While the brain sleeps, it clears out harmful toxins, a process that may reduce the risk of Alzheimer’s, researchers say.
During sleep, the flow of cerebrospinal fluid in the brain increases dramatically, washing away harmful waste proteins that build up between brain cells during waking hours, a study of mice found.
“It’s like a dishwasher,” says Dr. Maiken Nedergaard, a professor of neurosurgery at the University of Rochester and an author of the study in Science.
The results appear to offer the best explanation yet of why animals and people need sleep. If this proves to be true in humans as well, it could help explain a mysterious association between sleep disorders and brain diseases, including Alzheimer’s.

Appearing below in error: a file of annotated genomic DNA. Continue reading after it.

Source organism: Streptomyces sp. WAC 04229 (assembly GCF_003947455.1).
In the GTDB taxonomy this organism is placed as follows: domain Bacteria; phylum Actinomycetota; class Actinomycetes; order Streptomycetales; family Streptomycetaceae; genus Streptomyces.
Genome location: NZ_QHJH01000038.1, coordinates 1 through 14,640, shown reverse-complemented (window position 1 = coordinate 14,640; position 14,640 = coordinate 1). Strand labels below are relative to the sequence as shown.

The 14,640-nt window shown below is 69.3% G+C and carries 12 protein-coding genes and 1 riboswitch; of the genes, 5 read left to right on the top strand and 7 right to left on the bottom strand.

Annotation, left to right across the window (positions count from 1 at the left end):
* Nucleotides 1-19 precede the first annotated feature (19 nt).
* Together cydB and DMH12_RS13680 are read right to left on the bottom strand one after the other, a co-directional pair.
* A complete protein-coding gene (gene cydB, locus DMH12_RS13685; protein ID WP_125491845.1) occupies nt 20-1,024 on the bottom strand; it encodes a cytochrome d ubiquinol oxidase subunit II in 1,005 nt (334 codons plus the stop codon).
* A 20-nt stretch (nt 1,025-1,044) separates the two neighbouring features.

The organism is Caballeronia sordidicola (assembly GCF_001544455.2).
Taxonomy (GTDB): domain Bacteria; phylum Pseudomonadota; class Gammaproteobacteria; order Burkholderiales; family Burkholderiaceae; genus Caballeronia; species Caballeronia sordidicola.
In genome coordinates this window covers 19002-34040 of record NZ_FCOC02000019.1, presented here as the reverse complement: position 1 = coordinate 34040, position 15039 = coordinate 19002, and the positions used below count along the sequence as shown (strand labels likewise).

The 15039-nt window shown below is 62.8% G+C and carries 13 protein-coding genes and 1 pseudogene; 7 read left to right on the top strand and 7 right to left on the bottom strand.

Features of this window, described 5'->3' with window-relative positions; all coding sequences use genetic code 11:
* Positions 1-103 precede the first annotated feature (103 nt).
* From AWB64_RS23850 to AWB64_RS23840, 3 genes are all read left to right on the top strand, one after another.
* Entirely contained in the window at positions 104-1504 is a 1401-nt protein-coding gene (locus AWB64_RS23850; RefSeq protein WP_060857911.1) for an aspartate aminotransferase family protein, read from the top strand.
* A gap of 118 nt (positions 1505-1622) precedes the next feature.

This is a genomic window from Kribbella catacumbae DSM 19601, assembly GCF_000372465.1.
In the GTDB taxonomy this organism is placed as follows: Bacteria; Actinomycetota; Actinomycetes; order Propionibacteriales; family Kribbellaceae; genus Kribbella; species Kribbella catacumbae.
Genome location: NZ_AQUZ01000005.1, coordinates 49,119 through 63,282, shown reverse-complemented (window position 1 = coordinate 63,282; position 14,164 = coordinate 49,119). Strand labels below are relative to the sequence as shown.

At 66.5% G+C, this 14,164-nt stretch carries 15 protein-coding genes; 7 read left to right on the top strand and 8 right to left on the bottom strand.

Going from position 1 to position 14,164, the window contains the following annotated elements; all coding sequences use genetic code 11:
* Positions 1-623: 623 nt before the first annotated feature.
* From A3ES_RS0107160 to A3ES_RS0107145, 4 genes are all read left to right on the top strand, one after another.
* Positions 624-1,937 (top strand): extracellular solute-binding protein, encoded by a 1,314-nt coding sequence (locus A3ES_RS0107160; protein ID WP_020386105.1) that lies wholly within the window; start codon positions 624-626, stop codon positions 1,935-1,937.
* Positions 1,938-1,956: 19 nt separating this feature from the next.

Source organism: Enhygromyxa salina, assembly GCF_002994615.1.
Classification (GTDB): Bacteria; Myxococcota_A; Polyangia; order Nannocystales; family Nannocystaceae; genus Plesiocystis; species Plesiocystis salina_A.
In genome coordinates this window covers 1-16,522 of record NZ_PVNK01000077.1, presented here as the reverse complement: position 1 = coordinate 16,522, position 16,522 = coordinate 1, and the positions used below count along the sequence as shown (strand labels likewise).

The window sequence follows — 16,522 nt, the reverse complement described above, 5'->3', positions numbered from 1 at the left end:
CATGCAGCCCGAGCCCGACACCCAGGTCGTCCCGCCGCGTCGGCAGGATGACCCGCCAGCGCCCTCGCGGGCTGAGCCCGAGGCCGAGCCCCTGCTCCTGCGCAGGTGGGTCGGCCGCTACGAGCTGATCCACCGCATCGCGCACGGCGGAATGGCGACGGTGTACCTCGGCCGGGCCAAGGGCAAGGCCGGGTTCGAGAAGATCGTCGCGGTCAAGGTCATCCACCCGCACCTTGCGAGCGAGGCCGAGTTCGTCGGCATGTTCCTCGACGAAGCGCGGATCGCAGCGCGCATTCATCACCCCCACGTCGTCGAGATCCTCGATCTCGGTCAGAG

Vol. 342 no. 6156 pp. 373-377
The conservation of sleep across all animal species suggests that sleep serves a vital function. We here report that sleep has a critical function in ensuring metabolic homeostasis. Using real-time assessments of tetramethylammonium diffusion and two-photon imaging in live mice, we show that natural sleep or anesthesia are associated with a 60% increase in the interstitial space, resulting in a striking increase in convective exchange of cerebrospinal fluid with interstitial fluid. In turn, convective fluxes of interstitial fluid increased the rate of β-amyloid clearance during sleep. Thus, the restorative function of sleep may be a consequence of the enhanced removal of potentially neurotoxic waste products that accumulate in the awake central nervous system.